LOS ANGELES (CN) - Whatever the result of this year's general election, Los Angeles city leaders on Wednesday sent a clear message to Republican presidential nominee Donald Trump by calling for a city boycott of the real estate mogul's businesses.
The Los Angeles City Council voted 12-0 to back a measure proposed by California Senate Democrats in July 2015. State Sen. Isadore Hall III, D-Compton, introduced the resolution asking individuals and private businesses to boycott The Trump Organization and its affiliates.
First District Councilman Gil Cedillo and 11th District Councilman Mike Bonin, both Democrats, put forward a City Council resolution to support the measure in March. The city will now formalize its support for the measure in the city's 2015-2016 State Legislative Program.
Speaking at a morning meeting, Cedillo urged the council to follow the state Senate by divesting itself from Trump. He said he was "repulsed" by the candidate's attacks on immigrants, the disabled and women.
"He has admitted to groping and assaulting and attacking women. He is a scourge of American politics and will go down as that, and we should be equally repulsed by his conduct," Cedillo said.
Adopted last year, the Senate resolution cited comments Trump made during the Republican primary season, which saw Trump ultimately beat a packed field of 16 other candidates including former Florida Gov. Jeb Bush and Sens. Marco Rubio and Ted Cruz of Florida and Texas, respectively.
"Presidential candidates including Donald Trump have unfairly demonized and falsely blamed undocumented immigrant families for a range of problems and challenges facing the United States," the resolution states.
It also cites comments the reality show host made when he announced he was running for president on June 16, 2015.
"When Mexico sends its people, they're not sending their best. They're sending people that have lots of problems, and they're bringing those problems with us. They're bringing drugs. They're bringing crime. They're rapists," Trump said.
The resolution passed in the state Senate on Sept. 11, 2015, but is not enforceable by law. It highlights the positive contributions of immigrants to the health of the economy and cultural diversity and called for an "end to hate speech and racist rhetoric."
The "Senate condemns in the strongest terms possible the racist rhetoric against immigrant families made by presidential candidate Donald Trump," the resolution states.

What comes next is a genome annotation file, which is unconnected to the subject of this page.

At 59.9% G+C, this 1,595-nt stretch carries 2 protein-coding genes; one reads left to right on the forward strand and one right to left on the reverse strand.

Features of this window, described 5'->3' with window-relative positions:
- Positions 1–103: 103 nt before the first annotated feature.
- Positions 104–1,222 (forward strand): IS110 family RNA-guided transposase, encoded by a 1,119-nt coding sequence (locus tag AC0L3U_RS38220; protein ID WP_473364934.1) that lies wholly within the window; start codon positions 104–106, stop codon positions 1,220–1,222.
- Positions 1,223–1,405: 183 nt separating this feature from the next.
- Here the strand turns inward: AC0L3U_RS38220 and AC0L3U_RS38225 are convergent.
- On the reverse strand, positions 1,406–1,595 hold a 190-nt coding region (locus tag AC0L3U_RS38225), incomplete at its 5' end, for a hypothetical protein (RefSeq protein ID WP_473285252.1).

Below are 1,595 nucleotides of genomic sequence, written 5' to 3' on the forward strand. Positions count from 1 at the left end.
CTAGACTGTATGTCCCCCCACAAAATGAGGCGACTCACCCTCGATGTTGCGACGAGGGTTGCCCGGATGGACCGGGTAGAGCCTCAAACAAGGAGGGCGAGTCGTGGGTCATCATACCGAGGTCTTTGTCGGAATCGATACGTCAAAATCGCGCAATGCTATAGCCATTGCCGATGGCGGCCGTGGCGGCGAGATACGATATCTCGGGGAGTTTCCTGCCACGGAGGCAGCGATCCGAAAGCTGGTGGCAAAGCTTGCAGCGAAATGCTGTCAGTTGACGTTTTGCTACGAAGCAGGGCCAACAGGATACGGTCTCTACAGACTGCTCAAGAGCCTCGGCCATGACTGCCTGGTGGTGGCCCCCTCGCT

ESPN, Macy's, NBCUniversal and Univision have cut ties with Trump because of comments he has made in one of the most divisive and bitterly fought campaigns in the history of U.S. presidential politics.
Trump has made several inflammatory remarks about immigrants. In addition to calling for Mexico to pay for a wall on the U.S. border, Trump also suggested that a federal judge presiding over a lawsuit against Trump University is biased because of his Mexican heritage. The judge in question, U.S. District Court Judge Gonzalo Curiel, was born in Indiana.
Progressive California group Courage Campaign announced on Monday that 60,000 people had signed a petition calling for Nike to end its ties with Trump and move its flagship store out of Trump Tower in midtown Manhattan.
Gucci and Starbucks have faced growing pressure to vacate Trump Tower after a 2005 video emerged earlier this month in which Trump can be heard bragging to a giggling "Access Hollywood" host about being able to grope women because of his celebrity.
The City Council's action arrived amid reports that someone had vandalized Trump's Hollywood Star with a sledgehammer and pickaxe, obliterating his name.
In July, the British-born artist Plastic Jesus built a miniature border wall around the star adorned with barbed wire and "keep out" signs.
Cedillo said after the vote that anti-immigrant rhetoric has led to a spike in hate crimes against Latinos in LA County.
"It is important that the city of Los Angeles take a stand against anyone who incites hate, discrimination, and intolerance. It is our responsibility to take a stand and make a statement. We want to be on the right side of history. We are a city that is inclusive, tolerant and welcoming of all races, religions, and talent," Cedillo said in a prepared statement.
The Trump campaign did not immediately respond to an emailed request for comment.
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